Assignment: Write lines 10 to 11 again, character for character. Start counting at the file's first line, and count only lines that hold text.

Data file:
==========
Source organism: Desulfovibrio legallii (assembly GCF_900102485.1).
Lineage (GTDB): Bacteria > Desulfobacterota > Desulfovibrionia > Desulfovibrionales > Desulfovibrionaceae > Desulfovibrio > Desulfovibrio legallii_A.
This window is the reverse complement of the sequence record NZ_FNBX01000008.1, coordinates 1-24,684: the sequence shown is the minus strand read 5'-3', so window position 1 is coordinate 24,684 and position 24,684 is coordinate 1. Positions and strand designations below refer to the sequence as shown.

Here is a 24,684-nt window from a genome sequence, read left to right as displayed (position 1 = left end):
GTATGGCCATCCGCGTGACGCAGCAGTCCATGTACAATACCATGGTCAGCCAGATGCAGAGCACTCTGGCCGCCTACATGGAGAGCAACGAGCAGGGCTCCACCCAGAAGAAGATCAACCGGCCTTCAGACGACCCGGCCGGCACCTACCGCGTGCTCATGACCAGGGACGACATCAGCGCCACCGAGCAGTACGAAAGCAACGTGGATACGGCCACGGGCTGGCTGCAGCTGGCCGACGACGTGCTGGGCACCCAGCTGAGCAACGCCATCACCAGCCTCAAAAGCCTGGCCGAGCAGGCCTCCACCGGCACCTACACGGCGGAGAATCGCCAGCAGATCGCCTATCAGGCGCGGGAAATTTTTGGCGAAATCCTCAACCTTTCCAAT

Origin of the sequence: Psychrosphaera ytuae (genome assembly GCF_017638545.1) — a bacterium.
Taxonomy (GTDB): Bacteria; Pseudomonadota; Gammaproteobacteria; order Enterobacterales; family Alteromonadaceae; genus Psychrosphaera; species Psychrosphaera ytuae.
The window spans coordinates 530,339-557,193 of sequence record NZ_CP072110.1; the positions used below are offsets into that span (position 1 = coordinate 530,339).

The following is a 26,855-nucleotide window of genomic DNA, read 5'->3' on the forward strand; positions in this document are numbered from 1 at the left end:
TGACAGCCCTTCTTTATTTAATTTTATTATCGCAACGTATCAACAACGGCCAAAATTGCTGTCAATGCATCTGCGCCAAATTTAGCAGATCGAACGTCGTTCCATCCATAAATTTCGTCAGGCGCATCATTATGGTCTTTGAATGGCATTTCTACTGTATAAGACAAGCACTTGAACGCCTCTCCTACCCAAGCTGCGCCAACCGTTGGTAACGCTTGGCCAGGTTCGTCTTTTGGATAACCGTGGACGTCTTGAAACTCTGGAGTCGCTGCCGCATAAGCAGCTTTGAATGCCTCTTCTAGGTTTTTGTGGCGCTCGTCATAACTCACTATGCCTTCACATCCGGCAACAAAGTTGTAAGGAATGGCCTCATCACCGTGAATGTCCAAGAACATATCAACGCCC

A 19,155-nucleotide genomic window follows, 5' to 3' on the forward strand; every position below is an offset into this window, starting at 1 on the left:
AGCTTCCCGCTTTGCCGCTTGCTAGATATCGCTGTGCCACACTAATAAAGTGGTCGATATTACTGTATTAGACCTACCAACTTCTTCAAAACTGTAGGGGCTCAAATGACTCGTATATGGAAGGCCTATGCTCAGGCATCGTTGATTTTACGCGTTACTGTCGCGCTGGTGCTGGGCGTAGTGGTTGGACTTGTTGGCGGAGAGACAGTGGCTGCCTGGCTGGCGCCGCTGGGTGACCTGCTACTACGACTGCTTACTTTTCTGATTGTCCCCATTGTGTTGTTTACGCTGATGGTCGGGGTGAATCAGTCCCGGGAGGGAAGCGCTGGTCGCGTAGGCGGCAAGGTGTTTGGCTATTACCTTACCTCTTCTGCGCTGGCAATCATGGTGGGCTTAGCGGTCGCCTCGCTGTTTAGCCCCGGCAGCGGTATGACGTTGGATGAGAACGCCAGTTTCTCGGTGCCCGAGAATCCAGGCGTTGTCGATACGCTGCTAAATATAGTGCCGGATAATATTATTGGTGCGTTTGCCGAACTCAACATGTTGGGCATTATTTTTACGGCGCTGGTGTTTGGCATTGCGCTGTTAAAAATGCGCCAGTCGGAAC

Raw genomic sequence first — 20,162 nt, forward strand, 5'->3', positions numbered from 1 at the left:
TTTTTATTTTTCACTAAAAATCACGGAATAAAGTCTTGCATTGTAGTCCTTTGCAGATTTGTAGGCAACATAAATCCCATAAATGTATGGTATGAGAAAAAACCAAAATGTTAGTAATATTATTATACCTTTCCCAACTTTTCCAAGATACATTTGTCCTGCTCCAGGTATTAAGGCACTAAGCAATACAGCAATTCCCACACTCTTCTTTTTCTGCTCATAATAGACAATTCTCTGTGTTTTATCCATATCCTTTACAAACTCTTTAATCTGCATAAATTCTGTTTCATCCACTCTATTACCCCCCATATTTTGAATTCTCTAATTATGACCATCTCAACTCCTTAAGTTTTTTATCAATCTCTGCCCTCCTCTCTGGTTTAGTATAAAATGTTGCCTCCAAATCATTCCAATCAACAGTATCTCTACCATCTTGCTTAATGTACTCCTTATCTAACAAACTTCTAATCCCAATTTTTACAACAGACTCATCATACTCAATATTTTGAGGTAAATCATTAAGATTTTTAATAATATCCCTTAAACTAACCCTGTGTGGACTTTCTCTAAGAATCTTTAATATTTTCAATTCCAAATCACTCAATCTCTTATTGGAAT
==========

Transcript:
TGACAGCCCTTCTTTATTTAATTTTATTATCGCAACGTATCAACAACGGCCAAAATTGCTGTCAATGCATCTGCGCCAAATTTAGCAGATCGAACGTCGTTCCATCCATAAATTTCGTCAGGCGCATCATTATGGTCTTTGAATGGCATTTCTACTGTATAAGACAAGCACTTGAACGCCTCTCCTACCCAAGCTGCGCCAACCGTTGGTAACGCTTGGCCAGGTTCGTCTTTTGGATAACCGTGGACGTCTTGAAACTCTGGAGTCGCTGCCGCATAAGCAGCTTTGAATGCCTCTTCTAGGTTTTTGTGGCGCTCGTCATAACTCACTATGCCTTCACATCCGGCAACAAAGTTGTAAGGAATGGCCTCATCACCGTGAATGTCCAAGAACATATCAACGCCC

A 19,155-nucleotide genomic window follows, 5' to 3' on the forward strand; every position below is an offset into this window, starting at 1 on the left: